Steve King Discusses Abortion Restrictions and Civilization, Drawing National Media Attention

Aug 14, 2019

Steve King in Urbandale

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4thdistrict Congressman Steve King caused more controversy today at an appearance in the Des Moines area.  The nine-term Congressman was discussing his stance against restrictive abortion laws that carve out exceptions for rape and incest.  He then questioned whether such exceptions could have if honored in past civilizations, caused the end of humanity.  King’s comments were echoed across national and social media. Last year, King lost support from many party leaders after being quoted by the New York Times asking when terms like white nationalist and western civilization became offensive. King says that was a misquote.  

King faces three primary challengers in his reelection bid including State Senator Randy Feenstra of Hull who has raised more campaign money than King.  He would then face Democratic opponent JD Scholten in the general election, who he narrowly defeated in 2018.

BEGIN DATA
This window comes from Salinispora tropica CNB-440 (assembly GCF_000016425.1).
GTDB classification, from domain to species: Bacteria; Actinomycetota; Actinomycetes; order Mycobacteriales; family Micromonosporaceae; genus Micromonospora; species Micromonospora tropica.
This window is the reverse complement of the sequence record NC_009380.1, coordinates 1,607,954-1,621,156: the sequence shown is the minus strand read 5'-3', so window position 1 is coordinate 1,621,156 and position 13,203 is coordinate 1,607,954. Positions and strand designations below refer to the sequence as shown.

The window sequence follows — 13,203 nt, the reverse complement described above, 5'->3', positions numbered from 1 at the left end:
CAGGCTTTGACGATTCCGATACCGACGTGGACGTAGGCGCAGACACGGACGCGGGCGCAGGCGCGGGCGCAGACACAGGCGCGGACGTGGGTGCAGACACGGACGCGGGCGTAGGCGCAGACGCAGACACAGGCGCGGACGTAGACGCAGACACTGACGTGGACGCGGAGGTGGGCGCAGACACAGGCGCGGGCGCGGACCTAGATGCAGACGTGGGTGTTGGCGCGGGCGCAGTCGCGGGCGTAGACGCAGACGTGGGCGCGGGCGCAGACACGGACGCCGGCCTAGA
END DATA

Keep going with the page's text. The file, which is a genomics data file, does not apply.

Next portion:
Speaking to the Westside Conservative Club in Urbandale today, King said his position in the district is still strong despite winning reelection last year by just 3.4 percentage points.

Which I would point out to the folks that have been critical is that is a greater margin than Governor Reynolds won by in her broader statewide race and a greater margin than Ted Cruz won by in Texas. Nobody’s saying to them that you’re vulnerable and that somehow we ought to find somebody to run against either one of them.

In Iowa’s 4th district Republicans hold a greater registration advantage than they do statewide.

The South Dakota Elections Board is giving its support to a bill that would allow voters to register online.

The Argus Leader reports that the board on Tuesday agreed unanimously to back the proposal from the secretary of state's office in next year's legislative session.

The secretary of state's office also plans to seek a change to state law to remove voters' birth year from the publicly accessible voter registration files, due to identity theft concerns.